As many of you know, I work as a graphic designer for a manufacturing company.  Like many companies in Corporate America, we – when there are no visitors coming in – are allowed to wear blue jeans on Fridays.  We make a donation for each casual item we wear:  a minimum of $1 each for jeans, tennis shoes, and casual shirt.  Of course, more is always welcomed, and several folks just hand us a $5 bill and say, “keep the change.” We then take that money, turn it in to our Administration office, and wait for them to cut a check to the charity we’ve picked for the month.

This Friday, however, was just a bit different.  While we normally donate an entire month’s worth of our “blue jean money” to a specific cause, we found out a bit too late that the United Way was doing their “Stuff the Bus” campaign at our local Wal-Mart stores on August 1.  However, we DID get a chance to use this last Friday’s funds to help out.  And, because of the timing of everything, instead of Administration cutting a check and mailing it, I was given the entire envelope of cash and was told I could take it to the bus myself if I wished.

What happened still makes me smile.

My husband and I trekked out to our local Wal-Mart on Saturday, which hosted three buses, one each from three local school districts. Instead of just handing them an envelope of cash, we wanted to donate actual items.

When we approached the first bus, I told the volunteer where we were from, and that we wanted to help.  She almost cried when I asked her what was needed, and with very little hesitation, she said, “BACKPACKS!” Although most folks could only spare a few dollars, several people still made donations of smaller items such as paper, pencils and glue.  Unfortunately, the “large ticket items” – such as backpacks – were really hard to come by.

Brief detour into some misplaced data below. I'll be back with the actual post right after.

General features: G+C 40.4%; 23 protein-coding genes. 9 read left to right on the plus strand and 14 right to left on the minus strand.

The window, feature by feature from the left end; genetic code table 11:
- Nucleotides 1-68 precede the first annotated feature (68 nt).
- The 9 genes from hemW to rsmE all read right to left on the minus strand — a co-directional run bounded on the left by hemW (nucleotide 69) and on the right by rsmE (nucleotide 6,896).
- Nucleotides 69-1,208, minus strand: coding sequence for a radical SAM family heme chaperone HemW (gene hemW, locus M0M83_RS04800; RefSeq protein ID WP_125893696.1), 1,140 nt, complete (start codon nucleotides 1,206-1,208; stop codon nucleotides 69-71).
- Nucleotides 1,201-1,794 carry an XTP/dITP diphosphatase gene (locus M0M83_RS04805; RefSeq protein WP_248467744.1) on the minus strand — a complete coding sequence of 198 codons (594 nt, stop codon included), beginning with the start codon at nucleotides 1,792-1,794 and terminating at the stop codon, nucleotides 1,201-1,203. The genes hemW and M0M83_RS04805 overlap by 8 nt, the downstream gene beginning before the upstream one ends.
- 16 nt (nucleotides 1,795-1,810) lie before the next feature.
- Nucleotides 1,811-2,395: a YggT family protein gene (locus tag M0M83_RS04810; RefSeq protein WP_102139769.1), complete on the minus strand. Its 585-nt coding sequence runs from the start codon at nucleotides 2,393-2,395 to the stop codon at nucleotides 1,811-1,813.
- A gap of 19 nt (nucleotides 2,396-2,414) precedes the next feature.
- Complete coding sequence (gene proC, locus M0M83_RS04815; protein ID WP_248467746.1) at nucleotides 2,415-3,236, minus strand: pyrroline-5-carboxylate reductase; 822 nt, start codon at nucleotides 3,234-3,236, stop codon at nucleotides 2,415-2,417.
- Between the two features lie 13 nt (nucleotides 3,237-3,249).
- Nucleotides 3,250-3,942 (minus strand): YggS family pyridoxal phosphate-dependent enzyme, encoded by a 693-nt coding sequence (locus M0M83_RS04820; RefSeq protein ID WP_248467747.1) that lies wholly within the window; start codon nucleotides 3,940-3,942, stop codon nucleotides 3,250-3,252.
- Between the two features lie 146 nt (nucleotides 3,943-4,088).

So, armed with my co-workers’ donations, we went into the store and purchased TWENTY BACKPACKS in various sizes and styles.  It took care of little kids, middle kids, and maybe even some of the bigger kids.

When we returned with all those backpacks, you should have heard the volunteers’ response!  They were overjoyed and amazed to see so many packs purchased and donated to the cause. And when I told everyone that this was from the individual employees of my company, they applauded and cheered. It’s like they were bolstered to know that someone else actually cared for the cause and wanted to help out too.  You’d have thought we’d handed them each a thousand bucks! Sure, this donation isn’t very much on the overall scale, but it IS a drop in the bucket, and those drops add up.  I wish people would understand that.

Please know that I’m not posting this to brag or for any accolades.  I’m posting it to let people know that even adding a little part does to make a difference. Times are financially rough on everyone, but maybe if we all pull together, we can make it through it all.

I only wish my cohorts could see what I got to:  very grateful workers who will be able to help the kids in our community.

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About Tracey

Not much to tell, but stick around surely something will come up!

2 responses »

  1. Andi says:

    You’re a graphic designer for a manufacturing company?! I never knew!

  2. Fossie says:

    Yes, but dear God, don’t tell anyone, okay? It’s a SECRET!

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